Beyond the therapeutic
Elisabeth Lasch-Quinn talks selfhood, identity politics, and the ancient art of living
Elisabeth Lasch-Quinn, a professor of history at Syracuse University in New York, smiles warmly. She is well aware of the apparent ‘paradox’ of her new book, Ars Vitae: The Fate of Inwardness and the Return of the Ancient Arts of Living. That is, it postulates the decline of ‘inwardness’, indeed the desiccation of selfhood, in a society that many believe has never been more self-obsessed.
Indeed, as she explains during a Zoom chat, we are in ‘the heart of the era of the self’. From the mirror-lined walls of social media to the aggressive navel-gazing of identity politics, we appear to be ‘looking at the self endlessly, turning inward endlessly’. Seemingly essential, albeit literally skin-deep differences between people are cultivated and celebrated, while public, shared life, beyond the silos and echo chambers, is left abandoned. ‘And we see some of the results’, she tells me. ‘The dissolution of communities. The dissolution of polities, even.’
So why write a book that appears to be calling for greater self-focus, for the cultivation of more ‘inwardness’, when we appear to have a surfeit of damaging self-centred introspection as it is?
Because, she tells me, today’s self-obsession entails ‘a false kind of inwardness. It’s a sham, It’s not the real thing.’
And this is what makes Ars Vitae such vital reading. It provides both a thorough-going critique of the therapeutic, self-obsessed ethos so dominant today, and a way beyond it, through the potential development of those inner, moral resources on which true selfhood and a moral community rest. Or as Ars Vitae has it in one of its many Platonic moments: ‘The art of living – as opposed to the science, technique, or therapy of living – requires that we cultivate not just the self but the soul.’
A detour: the triumph of the therapeutic
The thought of social theorist Philip Rieff looms large in Ars Vitae, indeed as it does throughout Lasch-Quinn’s work. She even refers to him – in her 2006 introduction to his masterpiece, The Triumph of the Therapeutic – as her ‘intellectual grandfather’ (1).
It is an intellectual lineage worth paying attention to. In The Triumph of the Therapeutic, published in 1966, Rieff develops a theory of culture, which plays a significant role in Ars Vitae. As Rieff has it, culture in traditional, religion-based societies restricted individual behaviour through the provision of certain moral prohibitions, while simultaneously, through ritual, rite and artistic expression, directing individuals’ motives and desires outward towards those ‘communal purposes in which alone the self can be realised and satisfied’ (2). Or, as Lasch-Quinn puts it in Ars Vitae, it is the ‘process by which individuals form moral selves’.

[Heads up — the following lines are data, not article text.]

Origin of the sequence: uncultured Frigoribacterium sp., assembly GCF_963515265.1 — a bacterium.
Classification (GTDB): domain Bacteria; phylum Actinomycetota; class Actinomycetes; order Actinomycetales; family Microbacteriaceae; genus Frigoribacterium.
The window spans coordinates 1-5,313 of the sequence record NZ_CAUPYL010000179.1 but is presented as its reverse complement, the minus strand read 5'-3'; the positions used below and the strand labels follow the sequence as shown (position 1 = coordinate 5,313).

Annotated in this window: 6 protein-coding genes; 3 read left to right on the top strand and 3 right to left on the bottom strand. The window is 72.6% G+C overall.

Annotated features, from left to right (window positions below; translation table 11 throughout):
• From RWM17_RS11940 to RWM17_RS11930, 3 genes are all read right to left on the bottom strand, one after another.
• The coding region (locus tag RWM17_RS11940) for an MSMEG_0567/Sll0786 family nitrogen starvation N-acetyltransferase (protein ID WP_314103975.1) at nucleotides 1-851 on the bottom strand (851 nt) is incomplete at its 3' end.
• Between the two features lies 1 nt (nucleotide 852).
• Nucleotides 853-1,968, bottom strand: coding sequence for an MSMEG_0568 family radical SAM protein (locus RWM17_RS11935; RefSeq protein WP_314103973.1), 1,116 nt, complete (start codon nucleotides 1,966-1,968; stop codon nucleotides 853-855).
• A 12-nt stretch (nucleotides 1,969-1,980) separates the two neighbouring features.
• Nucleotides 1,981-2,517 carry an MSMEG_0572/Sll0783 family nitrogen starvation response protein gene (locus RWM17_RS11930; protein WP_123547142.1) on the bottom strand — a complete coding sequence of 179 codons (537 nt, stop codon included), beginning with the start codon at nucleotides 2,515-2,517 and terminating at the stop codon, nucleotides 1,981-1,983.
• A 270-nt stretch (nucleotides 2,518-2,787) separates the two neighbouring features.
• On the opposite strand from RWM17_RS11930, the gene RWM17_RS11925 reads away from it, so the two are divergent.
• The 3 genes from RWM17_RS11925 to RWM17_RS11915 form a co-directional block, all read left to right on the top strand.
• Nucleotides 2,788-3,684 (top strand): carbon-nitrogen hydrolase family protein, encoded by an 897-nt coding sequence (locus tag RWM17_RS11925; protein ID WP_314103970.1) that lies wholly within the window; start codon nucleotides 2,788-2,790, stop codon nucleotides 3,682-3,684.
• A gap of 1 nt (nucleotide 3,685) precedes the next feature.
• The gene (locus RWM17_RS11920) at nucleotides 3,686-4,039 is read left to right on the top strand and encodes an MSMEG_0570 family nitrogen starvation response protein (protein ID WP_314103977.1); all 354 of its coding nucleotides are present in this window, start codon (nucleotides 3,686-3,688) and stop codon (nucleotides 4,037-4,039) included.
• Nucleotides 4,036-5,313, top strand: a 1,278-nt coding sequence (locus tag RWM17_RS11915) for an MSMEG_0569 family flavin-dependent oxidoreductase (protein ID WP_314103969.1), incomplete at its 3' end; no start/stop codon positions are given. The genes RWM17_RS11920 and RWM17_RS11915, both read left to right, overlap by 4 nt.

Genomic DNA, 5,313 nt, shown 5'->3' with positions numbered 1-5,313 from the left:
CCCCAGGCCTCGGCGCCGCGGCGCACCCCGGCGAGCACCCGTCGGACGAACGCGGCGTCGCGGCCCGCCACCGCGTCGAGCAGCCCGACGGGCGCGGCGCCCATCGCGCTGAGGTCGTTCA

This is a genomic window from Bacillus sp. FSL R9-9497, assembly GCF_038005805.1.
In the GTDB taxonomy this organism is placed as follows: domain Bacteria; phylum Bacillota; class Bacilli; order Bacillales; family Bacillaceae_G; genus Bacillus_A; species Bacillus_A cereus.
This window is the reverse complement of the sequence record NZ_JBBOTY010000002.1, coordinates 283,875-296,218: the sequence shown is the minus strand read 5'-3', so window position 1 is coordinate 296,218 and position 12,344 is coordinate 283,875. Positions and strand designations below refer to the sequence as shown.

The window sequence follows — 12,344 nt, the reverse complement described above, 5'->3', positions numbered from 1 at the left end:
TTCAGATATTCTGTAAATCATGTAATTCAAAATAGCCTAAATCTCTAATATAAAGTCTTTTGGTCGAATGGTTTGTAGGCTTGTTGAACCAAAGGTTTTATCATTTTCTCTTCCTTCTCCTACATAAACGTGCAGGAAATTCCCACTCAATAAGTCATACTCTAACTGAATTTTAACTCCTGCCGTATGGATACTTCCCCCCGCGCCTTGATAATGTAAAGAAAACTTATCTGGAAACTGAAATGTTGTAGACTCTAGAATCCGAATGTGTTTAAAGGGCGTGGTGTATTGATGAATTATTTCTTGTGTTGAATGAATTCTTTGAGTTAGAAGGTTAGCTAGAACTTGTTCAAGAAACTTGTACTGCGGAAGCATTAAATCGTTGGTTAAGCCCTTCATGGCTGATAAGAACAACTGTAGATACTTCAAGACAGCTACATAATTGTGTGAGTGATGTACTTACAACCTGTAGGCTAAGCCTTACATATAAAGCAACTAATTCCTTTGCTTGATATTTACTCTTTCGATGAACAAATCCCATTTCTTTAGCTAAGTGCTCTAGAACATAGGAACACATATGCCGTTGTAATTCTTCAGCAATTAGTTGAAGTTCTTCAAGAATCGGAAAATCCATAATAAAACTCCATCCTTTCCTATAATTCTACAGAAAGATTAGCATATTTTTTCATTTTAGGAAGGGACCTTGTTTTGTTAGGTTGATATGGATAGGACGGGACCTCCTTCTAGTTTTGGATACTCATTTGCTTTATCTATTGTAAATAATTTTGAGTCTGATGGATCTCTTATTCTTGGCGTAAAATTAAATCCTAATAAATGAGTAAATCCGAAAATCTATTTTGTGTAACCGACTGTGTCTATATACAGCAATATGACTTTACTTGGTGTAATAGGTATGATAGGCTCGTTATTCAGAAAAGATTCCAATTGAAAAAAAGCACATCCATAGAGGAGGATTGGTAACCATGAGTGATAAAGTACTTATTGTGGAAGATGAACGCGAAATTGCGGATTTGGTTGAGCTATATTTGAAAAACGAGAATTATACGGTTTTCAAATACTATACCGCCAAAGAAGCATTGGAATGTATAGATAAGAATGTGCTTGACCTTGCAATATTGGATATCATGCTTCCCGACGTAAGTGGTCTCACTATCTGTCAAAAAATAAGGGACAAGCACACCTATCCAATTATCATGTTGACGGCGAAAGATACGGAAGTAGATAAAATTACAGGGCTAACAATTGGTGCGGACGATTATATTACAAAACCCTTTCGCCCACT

But with the advent of capitalist modernity, the waning of the protestant ethic, and the waxing of economic and political liberalism, traditional culture starts to feel alien and restrictive rather than fulfilling. By the turn of the 20th century, as Rieff put it, the individual was ‘twisting his neck inside the starched collar of culture’. Sigmund Freud sought to ‘soften’ the collar – to loosen it a bit and lessen the shame of transgression. But Freud’s successors ‘using bits and pieces of [Freud’s] genius… sought to take [the collar] off’ (3).
Rieff focused on the psycho-sexual liberationist visions of Wilhelm Reich and DH Lawrence. But the thought that modern Western society and culture was a fetter on the self was widespread among the cultural elites at the time. After the Second World War, such high-culture disenchantment became the counterculture’s cause.
This was the moment the therapeutic began to triumph. The moment, that is, when the self, liberated from the constraints of convention, was to become its own end. Man no longer sought salvation through commitment to something higher than himself. He sought merely to become himself. As Tom Wolfe put it in 1976, ‘Whatever [this moment] amounts to, for better or for worse, will have to do with this unprecedented post-Second World War American development: the luxury, enjoyed by so many millions of middling folk, of dwelling upon the self.’ Or as Lasch-Quinn once put it, ‘Desires, mistaken in our age for appetites, must be indulged; our very wellbeing relies on – no, demands – this indulgence.’ (4)
This is why for Lasch-Quinn, following Rieff, the therapeutic denotes far more than, as she puts it, ‘liberal softness, Alan Alda, complaints that “men are too nice” and the nanny state’. Rather, it marks a fundamental socio-historical transformation in the relationship between state, society and the individual – and with it, the transformation of selfhood.